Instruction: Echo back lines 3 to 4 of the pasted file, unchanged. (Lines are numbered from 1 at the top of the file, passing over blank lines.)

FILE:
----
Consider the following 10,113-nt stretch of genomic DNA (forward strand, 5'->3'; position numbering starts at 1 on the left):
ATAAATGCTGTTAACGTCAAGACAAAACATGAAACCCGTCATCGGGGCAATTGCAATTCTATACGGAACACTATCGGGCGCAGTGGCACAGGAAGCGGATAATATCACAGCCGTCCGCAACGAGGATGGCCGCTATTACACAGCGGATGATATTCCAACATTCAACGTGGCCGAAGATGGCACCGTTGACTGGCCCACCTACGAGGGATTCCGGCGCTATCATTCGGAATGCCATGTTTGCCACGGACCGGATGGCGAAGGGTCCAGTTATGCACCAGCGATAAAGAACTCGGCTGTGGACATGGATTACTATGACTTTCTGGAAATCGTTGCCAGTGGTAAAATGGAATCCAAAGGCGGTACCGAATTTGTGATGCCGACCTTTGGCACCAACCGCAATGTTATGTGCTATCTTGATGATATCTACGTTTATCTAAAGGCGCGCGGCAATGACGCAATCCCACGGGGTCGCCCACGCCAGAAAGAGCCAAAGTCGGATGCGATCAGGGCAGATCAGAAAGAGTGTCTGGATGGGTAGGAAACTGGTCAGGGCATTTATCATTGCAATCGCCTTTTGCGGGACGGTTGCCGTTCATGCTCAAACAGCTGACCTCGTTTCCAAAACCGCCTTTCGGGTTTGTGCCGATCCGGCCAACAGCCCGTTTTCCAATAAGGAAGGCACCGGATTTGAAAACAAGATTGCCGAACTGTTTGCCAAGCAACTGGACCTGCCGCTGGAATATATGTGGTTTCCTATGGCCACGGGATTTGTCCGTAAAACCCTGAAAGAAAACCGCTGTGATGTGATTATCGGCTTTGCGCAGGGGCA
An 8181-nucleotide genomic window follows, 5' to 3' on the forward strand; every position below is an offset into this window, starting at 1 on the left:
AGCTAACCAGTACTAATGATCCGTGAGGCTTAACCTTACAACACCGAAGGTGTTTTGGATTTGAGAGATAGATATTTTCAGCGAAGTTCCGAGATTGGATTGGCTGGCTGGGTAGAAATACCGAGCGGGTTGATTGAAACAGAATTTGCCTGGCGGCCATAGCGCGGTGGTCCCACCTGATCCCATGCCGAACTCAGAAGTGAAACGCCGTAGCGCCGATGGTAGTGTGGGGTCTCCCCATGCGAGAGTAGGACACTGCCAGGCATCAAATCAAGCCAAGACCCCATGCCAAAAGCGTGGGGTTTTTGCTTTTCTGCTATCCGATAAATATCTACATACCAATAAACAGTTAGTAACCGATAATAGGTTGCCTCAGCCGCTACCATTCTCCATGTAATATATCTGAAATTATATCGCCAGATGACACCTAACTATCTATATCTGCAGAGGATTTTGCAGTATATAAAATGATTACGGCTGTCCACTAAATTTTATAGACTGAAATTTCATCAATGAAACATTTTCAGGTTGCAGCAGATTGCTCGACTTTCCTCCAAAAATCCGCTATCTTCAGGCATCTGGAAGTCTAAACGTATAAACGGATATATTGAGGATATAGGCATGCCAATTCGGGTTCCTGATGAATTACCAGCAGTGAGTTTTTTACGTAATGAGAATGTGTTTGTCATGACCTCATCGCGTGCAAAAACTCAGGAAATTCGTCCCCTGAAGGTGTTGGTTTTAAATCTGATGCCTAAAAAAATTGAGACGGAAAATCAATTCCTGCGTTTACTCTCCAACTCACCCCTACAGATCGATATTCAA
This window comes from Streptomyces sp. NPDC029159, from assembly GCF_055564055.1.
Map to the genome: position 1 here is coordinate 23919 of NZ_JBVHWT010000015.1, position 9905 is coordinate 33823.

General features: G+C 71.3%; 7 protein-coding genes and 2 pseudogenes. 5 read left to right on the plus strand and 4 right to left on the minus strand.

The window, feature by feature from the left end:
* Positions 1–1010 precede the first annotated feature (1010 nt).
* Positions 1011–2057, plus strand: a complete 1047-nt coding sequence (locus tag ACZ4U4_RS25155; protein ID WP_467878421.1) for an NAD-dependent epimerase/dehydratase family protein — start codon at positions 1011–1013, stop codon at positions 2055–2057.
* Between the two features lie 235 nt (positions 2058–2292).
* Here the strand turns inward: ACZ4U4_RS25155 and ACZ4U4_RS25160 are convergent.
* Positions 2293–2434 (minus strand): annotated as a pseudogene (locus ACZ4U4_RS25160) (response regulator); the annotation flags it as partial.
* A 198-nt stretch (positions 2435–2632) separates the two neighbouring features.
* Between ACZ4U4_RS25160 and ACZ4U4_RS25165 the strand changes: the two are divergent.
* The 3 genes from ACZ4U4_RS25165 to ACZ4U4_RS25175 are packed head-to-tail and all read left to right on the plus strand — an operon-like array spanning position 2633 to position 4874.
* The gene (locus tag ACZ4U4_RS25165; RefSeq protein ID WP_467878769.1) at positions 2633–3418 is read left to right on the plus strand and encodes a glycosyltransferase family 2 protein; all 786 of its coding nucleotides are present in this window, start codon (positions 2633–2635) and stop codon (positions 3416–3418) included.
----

An 8181-nucleotide genomic window follows, 5' to 3' on the forward strand; every position below is an offset into this window, starting at 1 on the left:
AGCTAACCAGTACTAATGATCCGTGAGGCTTAACCTTACAACACCGAAGGTGTTTTGGATTTGAGAGATAGATATTTTCAGCGAAGTTCCGAGATTGGATTGGCTGGCTGGGTAGAAATACCGAGCGGGTTGATTGAAACAGAATTTGCCTGGCGGCCATAGCGCGGTGGTCCCACCTGATCCCATGCCGAACTCAGAAGTGAAACGCCGTAGCGCCGATGGTAGTGTGGGGTCTCCCCATGCGAGAGTAGGACACTGCCAGGCATCAAATCAAGCCAAGACCCCATGCCAAAAGCGTGGGGTTTTTGCTTTTCTGCTATCCGATAAATATCTACATACCAATAAACAGTTAGTAACCGATAATAGGTTGCCTCAGCCGCTACCATTCTCCATGTAATATATCTGAAATTATATCGCCAGATGACACCTAACTATCTATATCTGCAGAGGATTTTGCAGTATATAAAATGATTACGGCTGTCCACTAAATTTTATAGACTGAAATTTCATCAATGAAACATTTTCAGGTTGCAGCAGATTGCTCGACTTTCCTCCAAAAATCCGCTATCTTCAGGCATCTGGAAGTCTAAACGTATAAACGGATATATTGAGGATATAGGCATGCCAATTCGGGTTCCTGATGAATTACCAGCAGTGAGTTTTTTACGTAATGAGAATGTGTTTGTCATGACCTCATCGCGTGCAAAAACTCAGGAAATTCGTCCCCTGAAGGTGTTGGTTTTAAATCTGATGCCTAAAAAAATTGAGACGGAAAATCAATTCCTGCGTTTACTCTCCAACTCACCCCTACAGATCGATATTCAA